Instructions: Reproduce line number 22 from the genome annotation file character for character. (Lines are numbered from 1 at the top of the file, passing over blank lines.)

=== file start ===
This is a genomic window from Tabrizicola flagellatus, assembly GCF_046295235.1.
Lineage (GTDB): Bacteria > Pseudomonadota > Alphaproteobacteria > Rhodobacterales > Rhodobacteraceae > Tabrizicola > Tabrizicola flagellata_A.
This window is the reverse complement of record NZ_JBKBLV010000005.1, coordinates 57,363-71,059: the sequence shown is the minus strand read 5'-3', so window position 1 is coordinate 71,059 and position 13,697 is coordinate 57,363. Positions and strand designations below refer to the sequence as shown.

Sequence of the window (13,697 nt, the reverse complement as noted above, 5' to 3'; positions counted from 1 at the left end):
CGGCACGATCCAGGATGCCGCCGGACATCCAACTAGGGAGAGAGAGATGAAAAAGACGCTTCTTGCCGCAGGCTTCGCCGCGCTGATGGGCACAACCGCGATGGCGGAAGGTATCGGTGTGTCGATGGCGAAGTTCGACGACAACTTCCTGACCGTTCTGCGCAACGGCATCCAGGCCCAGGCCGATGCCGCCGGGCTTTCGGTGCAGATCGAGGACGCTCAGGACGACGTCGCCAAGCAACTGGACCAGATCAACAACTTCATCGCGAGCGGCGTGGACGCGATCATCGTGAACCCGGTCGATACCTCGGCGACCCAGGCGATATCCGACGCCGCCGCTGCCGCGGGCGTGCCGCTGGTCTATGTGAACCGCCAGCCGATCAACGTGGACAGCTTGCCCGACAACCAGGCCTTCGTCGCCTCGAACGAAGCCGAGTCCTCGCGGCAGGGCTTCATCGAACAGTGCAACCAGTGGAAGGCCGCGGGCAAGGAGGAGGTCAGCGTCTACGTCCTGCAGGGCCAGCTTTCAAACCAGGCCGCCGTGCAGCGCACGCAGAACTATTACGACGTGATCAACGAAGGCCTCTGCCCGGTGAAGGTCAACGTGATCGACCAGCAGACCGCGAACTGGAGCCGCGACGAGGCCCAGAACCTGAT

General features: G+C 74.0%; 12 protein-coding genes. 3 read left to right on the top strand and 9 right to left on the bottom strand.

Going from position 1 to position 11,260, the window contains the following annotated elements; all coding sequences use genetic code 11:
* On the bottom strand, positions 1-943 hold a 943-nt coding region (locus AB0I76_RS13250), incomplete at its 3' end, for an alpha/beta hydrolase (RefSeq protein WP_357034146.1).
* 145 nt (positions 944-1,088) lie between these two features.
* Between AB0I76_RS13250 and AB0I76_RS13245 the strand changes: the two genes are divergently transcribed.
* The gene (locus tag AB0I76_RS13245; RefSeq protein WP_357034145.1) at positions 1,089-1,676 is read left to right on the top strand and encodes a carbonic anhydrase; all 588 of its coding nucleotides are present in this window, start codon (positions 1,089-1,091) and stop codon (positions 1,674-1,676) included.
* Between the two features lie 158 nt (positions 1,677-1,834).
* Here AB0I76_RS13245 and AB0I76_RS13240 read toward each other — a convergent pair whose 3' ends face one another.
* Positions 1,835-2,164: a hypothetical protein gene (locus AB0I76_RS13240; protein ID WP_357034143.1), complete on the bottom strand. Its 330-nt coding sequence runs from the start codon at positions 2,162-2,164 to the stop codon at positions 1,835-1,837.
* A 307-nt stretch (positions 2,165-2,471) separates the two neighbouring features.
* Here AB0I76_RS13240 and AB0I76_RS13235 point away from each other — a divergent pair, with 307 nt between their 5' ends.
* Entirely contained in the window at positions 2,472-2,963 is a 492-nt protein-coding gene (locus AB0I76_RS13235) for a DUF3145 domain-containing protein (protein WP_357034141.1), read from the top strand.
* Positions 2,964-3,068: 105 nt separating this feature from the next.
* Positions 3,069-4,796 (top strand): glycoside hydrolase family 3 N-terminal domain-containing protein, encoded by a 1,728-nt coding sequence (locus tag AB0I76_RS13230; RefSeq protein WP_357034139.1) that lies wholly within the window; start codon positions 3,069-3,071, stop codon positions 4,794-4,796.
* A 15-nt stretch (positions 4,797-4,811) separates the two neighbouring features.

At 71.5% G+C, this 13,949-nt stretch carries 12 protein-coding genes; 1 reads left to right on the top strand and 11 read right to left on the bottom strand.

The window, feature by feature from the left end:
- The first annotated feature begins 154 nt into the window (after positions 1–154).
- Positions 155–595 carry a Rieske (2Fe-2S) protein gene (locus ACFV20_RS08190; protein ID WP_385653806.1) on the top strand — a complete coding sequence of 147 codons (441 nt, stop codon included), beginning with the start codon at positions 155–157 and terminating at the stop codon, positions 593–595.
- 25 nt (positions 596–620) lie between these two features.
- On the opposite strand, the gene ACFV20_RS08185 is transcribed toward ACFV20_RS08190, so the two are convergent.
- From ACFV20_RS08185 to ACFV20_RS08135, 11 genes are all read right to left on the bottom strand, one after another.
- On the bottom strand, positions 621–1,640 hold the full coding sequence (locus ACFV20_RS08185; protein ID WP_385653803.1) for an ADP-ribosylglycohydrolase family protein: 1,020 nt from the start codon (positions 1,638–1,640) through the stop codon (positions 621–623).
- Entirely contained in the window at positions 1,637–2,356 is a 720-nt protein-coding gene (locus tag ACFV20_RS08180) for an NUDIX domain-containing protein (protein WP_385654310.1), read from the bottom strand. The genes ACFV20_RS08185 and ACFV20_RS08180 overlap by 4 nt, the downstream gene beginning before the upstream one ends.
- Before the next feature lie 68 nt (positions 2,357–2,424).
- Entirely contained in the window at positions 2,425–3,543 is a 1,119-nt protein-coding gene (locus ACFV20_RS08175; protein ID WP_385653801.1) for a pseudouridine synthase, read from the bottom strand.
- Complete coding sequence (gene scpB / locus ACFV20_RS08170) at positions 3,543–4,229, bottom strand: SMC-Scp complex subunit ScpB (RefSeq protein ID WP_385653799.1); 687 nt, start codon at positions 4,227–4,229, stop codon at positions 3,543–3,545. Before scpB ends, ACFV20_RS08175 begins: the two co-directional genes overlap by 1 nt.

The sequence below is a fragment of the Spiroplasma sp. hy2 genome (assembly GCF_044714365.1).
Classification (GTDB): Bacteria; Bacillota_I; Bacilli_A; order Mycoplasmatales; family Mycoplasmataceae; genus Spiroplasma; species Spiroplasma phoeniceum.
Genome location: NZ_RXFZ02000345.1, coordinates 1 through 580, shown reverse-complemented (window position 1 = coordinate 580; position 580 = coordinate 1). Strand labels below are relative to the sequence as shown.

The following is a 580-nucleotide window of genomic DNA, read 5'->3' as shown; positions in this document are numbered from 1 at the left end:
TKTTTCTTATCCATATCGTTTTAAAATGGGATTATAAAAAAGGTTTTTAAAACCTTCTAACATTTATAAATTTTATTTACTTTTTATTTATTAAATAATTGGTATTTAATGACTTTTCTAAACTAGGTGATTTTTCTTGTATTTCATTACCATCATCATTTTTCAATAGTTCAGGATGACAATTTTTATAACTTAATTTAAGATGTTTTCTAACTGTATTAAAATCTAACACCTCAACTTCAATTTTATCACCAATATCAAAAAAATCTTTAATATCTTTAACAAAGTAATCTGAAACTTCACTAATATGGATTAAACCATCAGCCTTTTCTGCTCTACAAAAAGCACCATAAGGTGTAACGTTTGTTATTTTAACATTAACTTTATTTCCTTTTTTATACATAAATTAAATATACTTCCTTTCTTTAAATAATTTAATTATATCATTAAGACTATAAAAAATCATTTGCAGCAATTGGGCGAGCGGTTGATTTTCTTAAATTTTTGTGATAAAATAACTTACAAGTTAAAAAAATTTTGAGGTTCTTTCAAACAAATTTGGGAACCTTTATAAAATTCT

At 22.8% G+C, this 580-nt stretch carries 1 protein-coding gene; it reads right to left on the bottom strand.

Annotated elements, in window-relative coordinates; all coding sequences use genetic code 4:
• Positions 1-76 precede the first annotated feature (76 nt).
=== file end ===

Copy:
The window, feature by feature from the left end: